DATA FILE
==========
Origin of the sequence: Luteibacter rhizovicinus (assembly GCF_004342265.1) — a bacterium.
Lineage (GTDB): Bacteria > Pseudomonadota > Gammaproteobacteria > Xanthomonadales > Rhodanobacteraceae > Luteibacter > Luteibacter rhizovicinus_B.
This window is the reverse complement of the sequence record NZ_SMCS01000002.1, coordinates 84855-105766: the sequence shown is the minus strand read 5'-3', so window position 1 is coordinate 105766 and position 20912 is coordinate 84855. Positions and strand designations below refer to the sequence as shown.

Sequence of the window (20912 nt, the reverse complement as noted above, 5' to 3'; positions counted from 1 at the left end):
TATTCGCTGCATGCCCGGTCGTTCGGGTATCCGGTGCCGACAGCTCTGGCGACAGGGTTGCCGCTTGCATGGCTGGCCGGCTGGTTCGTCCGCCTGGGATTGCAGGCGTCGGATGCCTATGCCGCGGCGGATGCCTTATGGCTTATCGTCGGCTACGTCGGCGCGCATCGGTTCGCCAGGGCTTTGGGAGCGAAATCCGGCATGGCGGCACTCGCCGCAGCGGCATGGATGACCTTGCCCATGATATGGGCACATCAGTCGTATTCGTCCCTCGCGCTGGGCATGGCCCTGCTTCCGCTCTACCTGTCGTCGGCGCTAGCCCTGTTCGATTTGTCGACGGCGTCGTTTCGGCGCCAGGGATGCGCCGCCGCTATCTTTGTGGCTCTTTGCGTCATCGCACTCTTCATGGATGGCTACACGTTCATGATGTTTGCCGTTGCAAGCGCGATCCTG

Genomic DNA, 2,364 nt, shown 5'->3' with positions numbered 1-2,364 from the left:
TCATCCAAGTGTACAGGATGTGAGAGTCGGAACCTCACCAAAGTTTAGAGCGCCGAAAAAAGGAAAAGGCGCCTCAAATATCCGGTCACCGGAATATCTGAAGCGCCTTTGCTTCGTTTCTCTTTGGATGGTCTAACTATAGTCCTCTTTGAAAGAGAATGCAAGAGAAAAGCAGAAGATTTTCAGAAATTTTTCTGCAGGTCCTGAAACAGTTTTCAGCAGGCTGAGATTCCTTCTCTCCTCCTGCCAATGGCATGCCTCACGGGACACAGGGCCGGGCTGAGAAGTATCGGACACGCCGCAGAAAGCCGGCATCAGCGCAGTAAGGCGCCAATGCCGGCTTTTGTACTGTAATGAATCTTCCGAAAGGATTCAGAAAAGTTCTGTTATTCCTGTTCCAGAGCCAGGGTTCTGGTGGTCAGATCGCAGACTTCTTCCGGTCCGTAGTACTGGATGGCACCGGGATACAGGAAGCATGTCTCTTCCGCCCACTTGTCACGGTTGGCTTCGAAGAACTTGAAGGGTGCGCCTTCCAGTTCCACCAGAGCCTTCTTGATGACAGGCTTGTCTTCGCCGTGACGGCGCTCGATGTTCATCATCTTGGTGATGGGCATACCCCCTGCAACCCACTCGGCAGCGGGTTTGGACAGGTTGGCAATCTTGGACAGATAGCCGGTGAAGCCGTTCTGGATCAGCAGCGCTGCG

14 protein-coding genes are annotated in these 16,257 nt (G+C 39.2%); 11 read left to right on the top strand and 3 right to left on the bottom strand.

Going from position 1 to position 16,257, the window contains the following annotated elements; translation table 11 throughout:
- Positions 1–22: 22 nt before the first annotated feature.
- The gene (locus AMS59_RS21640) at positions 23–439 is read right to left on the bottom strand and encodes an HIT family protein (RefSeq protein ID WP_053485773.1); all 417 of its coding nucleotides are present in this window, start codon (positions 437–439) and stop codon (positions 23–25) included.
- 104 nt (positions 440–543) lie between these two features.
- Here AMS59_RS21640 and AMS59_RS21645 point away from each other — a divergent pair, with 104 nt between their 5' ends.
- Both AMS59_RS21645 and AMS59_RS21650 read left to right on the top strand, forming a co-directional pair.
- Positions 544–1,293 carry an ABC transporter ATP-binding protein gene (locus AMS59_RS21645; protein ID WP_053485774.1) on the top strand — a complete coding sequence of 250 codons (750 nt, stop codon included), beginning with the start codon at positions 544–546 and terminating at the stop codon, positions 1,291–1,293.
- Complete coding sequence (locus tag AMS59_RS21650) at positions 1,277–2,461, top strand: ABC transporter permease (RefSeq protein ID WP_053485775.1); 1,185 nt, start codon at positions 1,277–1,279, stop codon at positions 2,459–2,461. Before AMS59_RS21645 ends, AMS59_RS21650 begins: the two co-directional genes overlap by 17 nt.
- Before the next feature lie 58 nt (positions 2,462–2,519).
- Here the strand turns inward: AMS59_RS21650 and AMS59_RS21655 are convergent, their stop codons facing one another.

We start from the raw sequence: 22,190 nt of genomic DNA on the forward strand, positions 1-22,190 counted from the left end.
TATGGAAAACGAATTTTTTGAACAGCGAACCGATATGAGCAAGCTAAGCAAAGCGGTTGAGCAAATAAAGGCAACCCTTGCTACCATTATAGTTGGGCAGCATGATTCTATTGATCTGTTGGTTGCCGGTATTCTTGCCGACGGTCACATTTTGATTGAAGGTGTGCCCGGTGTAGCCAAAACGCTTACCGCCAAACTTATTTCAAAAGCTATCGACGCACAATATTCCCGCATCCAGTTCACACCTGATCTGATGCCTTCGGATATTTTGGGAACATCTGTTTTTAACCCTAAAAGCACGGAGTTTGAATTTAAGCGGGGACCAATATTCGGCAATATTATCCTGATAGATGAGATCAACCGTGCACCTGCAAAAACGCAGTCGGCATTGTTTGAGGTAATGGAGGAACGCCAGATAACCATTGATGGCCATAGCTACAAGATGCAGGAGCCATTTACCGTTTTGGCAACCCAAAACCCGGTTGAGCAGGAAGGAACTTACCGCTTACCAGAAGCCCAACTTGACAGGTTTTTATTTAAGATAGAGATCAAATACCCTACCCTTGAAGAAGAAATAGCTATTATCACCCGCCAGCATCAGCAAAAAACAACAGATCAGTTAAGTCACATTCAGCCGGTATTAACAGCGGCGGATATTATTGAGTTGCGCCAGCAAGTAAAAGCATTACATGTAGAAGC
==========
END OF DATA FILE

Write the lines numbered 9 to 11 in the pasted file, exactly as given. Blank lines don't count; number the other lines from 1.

Going from position 1 to position 16,257, the window contains the following annotated elements; translation table 11 throughout:
- Positions 1–22: 22 nt before the first annotated feature.
- The gene (locus AMS59_RS21640) at positions 23–439 is read right to left on the bottom strand and encodes an HIT family protein (RefSeq protein ID WP_053485773.1); all 417 of its coding nucleotides are present in this window, start codon (positions 437–439) and stop codon (positions 23–25) included.